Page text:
I digress. So, this friend of mine really needs an OB in a hospital because of various risks associated with her rare disorder. I'm trying to help her prepare for the best possible birth for her, including her preferences for Plan A (no interventions or as few as possible), Plan B (in the event that an induction becomes medically necessary--special considerations for VBAC), and Plan C (a family centered cesarean--no, that's not an oxymoron). In fact, I try to encourage all my clients to draft 3 plans that way. It's always better to be prepared. Murphy's Law and all that.

Anyway, this birth (provided that I make it on time--her last birth was very short!) will give me experience observing several categories of birth that are totally new to me: VBAC, high risk, and interventive hospital birth.

I'm so excited about the other birth I'm awaiting that I'm nearly ready to pee myself. Are you ready for this? I'M INVITED TO ATTEND A VAGINAL BREECH BIRTH!!!!!!!!!!! Do you realize that vaginal breech births are almost unheard of nowadays? Not because they're unsafe (they can be safe), but because care providers are no longer trained on how to attend breech births.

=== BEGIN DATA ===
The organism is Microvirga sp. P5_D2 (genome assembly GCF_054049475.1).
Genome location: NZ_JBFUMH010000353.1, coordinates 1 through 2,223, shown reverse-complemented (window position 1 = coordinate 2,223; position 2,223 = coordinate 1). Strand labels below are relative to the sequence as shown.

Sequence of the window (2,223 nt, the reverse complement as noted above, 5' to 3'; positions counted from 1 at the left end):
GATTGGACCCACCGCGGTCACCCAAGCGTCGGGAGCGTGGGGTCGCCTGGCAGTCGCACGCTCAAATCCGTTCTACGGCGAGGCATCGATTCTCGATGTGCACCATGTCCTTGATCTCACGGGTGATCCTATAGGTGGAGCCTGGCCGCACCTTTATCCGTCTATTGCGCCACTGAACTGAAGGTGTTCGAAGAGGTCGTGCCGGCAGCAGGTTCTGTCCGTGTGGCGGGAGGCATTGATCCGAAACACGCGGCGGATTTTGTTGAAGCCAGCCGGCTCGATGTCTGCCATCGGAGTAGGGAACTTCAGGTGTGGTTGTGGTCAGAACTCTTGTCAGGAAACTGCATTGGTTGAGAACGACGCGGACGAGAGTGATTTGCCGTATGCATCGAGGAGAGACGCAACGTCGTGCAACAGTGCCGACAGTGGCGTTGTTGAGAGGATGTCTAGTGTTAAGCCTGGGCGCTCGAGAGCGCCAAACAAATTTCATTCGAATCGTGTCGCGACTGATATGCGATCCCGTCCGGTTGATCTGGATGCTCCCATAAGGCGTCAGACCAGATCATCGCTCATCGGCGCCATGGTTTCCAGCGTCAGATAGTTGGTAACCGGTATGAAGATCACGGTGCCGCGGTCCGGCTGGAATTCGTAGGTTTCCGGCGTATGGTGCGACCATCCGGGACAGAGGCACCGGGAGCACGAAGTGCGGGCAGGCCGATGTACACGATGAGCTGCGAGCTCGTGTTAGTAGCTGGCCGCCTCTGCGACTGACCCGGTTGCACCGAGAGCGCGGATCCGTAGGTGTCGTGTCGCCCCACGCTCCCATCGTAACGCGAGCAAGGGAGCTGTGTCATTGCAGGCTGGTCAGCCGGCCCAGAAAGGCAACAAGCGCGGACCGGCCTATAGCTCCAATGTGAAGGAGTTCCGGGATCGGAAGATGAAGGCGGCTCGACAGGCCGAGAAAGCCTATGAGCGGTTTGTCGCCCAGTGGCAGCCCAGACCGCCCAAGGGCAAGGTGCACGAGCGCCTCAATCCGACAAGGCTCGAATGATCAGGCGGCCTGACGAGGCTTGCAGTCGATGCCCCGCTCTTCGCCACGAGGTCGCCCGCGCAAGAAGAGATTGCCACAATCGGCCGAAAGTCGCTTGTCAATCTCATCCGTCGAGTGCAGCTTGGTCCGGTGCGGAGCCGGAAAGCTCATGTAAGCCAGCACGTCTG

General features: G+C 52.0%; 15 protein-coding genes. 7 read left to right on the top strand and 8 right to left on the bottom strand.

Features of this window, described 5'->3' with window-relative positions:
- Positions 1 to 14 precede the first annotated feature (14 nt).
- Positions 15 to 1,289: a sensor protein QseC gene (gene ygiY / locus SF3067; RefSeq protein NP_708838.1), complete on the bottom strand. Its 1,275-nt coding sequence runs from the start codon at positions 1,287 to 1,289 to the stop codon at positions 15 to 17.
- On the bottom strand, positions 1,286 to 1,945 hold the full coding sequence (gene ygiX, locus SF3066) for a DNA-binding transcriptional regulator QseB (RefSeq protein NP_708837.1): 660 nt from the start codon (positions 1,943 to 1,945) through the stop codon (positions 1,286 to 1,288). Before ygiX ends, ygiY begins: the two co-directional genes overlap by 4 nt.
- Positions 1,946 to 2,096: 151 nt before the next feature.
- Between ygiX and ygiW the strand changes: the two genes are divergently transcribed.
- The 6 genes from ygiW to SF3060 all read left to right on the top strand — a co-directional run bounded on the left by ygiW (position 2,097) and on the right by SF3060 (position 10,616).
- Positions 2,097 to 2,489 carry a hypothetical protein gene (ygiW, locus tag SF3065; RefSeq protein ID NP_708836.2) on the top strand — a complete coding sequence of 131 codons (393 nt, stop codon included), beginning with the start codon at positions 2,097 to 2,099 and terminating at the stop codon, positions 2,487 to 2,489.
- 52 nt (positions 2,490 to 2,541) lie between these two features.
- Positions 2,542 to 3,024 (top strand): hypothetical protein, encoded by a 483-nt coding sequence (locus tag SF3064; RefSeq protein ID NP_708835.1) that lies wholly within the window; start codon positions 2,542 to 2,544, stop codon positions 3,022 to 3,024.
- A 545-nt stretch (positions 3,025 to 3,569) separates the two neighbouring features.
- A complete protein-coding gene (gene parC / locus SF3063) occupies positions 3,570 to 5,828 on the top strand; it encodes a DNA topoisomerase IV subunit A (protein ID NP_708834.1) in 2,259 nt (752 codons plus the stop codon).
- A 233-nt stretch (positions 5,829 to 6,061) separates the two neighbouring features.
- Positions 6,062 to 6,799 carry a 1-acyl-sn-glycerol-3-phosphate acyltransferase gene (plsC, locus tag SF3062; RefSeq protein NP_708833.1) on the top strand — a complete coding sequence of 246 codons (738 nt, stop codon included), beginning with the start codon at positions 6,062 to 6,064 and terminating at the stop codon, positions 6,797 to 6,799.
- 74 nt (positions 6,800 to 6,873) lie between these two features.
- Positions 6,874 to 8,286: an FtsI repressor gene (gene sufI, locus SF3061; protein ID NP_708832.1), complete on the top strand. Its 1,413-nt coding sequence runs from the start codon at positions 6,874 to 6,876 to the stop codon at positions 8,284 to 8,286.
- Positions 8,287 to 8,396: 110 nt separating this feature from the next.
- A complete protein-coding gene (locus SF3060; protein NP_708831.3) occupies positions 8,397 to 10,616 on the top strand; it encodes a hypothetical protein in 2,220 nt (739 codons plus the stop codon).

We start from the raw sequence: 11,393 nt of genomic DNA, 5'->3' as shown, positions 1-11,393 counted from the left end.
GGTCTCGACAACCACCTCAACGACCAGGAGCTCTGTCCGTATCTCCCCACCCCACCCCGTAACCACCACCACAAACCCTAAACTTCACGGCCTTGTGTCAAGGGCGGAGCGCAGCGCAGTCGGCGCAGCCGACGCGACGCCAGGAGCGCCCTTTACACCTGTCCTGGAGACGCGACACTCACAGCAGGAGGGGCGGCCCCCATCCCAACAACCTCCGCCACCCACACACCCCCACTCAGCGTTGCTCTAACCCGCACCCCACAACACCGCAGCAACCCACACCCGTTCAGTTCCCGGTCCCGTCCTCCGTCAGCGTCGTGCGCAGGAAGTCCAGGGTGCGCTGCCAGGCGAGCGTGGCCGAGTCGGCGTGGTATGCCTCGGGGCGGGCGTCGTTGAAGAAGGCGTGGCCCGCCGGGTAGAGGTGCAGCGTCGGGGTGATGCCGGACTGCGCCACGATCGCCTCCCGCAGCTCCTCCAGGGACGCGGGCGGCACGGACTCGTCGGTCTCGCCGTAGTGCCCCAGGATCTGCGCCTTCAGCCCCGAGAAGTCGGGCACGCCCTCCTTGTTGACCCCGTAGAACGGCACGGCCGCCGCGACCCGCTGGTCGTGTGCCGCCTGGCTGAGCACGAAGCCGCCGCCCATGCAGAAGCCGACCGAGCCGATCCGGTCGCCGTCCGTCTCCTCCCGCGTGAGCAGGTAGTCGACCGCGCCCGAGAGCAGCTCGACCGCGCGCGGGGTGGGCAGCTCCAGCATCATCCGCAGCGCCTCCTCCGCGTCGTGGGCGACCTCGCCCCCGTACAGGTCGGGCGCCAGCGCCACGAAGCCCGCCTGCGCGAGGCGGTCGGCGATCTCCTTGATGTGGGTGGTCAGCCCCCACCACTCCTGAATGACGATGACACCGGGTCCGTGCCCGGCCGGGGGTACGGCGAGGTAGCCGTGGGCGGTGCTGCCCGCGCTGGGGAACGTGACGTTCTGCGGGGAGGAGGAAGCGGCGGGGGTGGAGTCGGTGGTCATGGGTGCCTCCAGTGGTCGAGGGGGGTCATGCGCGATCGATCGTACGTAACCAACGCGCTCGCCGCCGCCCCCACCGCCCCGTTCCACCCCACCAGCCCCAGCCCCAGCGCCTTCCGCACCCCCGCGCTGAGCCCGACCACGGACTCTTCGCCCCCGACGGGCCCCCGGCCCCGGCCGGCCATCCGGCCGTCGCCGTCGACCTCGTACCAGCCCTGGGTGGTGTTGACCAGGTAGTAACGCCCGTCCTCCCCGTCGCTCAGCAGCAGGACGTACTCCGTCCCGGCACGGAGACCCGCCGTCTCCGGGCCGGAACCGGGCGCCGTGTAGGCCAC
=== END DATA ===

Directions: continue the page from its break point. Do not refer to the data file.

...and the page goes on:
This momma has done EVERYTHING UNDER THE SUN to get baby to flip head-down, yet he remains firmly frank breech. (Yes, we're aware that he may still flip vertex up until or even during labor.) She and her husband are not comfortable with a homebirth due to an issue that came up during their last two (hospital) births, so even though they found a homebirth midwife who volunteered to attend a vaginal breech homebirth for them, they really preferred to find a way to get support for their wishes in a hospital setting.

The couple discussed it with their OB, who agreed that she is the perfect candidate for a vaginal breech delivery! He was very supportive and encouraging, and told her she shouldn't worry, it wouldn't be likely to be any more difficult than a standard vertex (head-down) delivery. She's beside herself with joy, and I'm so happy that it looks as though she can have exactly what she feels is safest and most positive. I cannot WAIT to see how this story unfolds.